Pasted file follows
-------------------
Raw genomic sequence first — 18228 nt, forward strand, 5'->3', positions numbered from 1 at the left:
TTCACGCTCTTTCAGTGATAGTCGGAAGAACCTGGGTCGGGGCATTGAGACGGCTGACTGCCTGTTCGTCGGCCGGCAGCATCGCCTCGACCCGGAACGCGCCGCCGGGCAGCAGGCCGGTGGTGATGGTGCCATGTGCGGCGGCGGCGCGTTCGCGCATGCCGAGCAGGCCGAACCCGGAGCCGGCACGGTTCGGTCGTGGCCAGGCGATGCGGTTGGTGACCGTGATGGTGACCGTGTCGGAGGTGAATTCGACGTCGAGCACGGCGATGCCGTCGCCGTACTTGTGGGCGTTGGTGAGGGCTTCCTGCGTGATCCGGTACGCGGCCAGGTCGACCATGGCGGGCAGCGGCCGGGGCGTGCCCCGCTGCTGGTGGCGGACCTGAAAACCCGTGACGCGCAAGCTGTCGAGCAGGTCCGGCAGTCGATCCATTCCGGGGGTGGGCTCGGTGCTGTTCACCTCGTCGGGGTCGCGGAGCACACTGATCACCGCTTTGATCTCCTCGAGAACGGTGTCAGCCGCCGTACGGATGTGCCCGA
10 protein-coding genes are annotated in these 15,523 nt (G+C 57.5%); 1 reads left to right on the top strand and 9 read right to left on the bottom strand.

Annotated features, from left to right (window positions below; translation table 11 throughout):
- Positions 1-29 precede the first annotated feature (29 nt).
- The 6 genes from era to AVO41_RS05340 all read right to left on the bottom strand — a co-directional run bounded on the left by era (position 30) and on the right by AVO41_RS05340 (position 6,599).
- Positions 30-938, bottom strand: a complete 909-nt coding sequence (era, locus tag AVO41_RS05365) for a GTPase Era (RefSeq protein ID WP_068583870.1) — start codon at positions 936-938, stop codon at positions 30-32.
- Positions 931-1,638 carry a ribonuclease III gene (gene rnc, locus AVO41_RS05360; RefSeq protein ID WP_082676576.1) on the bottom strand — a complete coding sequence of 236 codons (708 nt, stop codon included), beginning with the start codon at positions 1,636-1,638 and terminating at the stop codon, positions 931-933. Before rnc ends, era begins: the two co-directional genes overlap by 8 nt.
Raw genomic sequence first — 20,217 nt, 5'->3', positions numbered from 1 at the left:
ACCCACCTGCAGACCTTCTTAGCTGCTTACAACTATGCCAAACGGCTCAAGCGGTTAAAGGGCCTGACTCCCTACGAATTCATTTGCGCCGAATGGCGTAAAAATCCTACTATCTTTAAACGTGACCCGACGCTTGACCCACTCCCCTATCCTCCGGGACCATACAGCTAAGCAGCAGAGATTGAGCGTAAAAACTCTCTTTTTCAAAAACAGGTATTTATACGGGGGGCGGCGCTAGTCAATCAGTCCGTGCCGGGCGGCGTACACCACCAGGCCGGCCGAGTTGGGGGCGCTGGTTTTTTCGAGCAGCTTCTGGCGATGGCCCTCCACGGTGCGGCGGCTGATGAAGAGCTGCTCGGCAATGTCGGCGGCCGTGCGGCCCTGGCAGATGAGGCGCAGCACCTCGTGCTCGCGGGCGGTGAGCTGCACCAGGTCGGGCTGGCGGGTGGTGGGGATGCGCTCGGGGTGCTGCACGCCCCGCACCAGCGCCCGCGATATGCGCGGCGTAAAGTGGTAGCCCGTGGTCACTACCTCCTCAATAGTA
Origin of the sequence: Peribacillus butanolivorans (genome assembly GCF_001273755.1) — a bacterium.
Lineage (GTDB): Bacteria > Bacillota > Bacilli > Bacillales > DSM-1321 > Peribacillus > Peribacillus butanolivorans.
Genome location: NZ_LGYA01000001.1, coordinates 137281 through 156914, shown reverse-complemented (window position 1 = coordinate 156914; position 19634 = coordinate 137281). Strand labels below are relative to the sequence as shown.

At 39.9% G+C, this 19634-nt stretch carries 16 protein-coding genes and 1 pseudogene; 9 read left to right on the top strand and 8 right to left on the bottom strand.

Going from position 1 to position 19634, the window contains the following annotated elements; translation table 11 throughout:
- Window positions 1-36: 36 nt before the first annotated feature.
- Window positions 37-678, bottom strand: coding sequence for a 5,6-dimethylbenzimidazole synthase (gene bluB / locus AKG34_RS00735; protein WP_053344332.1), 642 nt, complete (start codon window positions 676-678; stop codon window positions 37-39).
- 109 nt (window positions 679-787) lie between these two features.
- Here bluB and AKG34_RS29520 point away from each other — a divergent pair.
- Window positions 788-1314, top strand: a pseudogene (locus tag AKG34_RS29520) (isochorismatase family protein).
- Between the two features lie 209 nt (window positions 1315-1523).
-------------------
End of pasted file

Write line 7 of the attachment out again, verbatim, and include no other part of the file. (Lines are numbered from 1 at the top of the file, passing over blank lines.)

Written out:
- Positions 30-938, bottom strand: a complete 909-nt coding sequence (era, locus tag AVO41_RS05365) for a GTPase Era (RefSeq protein ID WP_068583870.1) — start codon at positions 936-938, stop codon at positions 30-32.